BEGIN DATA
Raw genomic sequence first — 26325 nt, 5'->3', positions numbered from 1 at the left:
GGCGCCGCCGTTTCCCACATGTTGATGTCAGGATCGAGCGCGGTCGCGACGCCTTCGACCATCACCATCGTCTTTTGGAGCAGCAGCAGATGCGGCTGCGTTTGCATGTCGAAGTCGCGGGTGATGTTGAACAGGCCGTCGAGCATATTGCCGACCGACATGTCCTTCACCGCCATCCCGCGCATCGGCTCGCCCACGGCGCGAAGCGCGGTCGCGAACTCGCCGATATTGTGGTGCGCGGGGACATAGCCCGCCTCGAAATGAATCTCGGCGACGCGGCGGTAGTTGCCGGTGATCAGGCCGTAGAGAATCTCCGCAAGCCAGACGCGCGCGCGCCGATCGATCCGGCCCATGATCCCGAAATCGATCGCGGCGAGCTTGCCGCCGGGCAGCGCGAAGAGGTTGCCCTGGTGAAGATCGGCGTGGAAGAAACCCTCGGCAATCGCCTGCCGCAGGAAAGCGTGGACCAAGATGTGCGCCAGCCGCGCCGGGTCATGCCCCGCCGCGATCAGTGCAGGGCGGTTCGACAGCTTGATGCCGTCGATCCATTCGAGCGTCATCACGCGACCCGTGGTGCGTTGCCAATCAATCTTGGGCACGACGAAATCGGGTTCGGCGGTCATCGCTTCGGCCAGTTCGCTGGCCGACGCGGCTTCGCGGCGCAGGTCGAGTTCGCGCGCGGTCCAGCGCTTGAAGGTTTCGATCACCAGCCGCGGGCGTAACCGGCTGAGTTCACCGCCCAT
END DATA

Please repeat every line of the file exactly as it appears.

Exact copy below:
Raw genomic sequence first — 26325 nt, 5'->3', positions numbered from 1 at the left:
GGCGCCGCCGTTTCCCACATGTTGATGTCAGGATCGAGCGCGGTCGCGACGCCTTCGACCATCACCATCGTCTTTTGGAGCAGCAGCAGATGCGGCTGCGTTTGCATGTCGAAGTCGCGGGTGATGTTGAACAGGCCGTCGAGCATATTGCCGACCGACATGTCCTTCACCGCCATCCCGCGCATCGGCTCGCCCACGGCGCGAAGCGCGGTCGCGAACTCGCCGATATTGTGGTGCGCGGGGACATAGCCCGCCTCGAAATGAATCTCGGCGACGCGGCGGTAGTTGCCGGTGATCAGGCCGTAGAGAATCTCCGCAAGCCAGACGCGCGCGCGCCGATCGATCCGGCCCATGATCCCGAAATCGATCGCGGCGAGCTTGCCGCCGGGCAGCGCGAAGAGGTTGCCCTGGTGAAGATCGGCGTGGAAGAAACCCTCGGCAATCGCCTGCCGCAGGAAAGCGTGGACCAAGATGTGCGCCAGCCGCGCCGGGTCATGCCCCGCCGCGATCAGTGCAGGGCGGTTCGACAGCTTGATGCCGTCGATCCATTCGAGCGTCATCACGCGACCCGTGGTGCGTTGCCAATCAATCTTGGGCACGACGAAATCGGGTTCGGCGGTCATCGCTTCGGCCAGTTCGCTGGCCGACGCGGCTTCGCGGCGCAGGTCGAGTTCGCGCGCGGTCCAGCGCTTGAAGGTTTCGATCACCAGCCGCGGGCGTAACCGGCTGAGTTCACCGCCCAT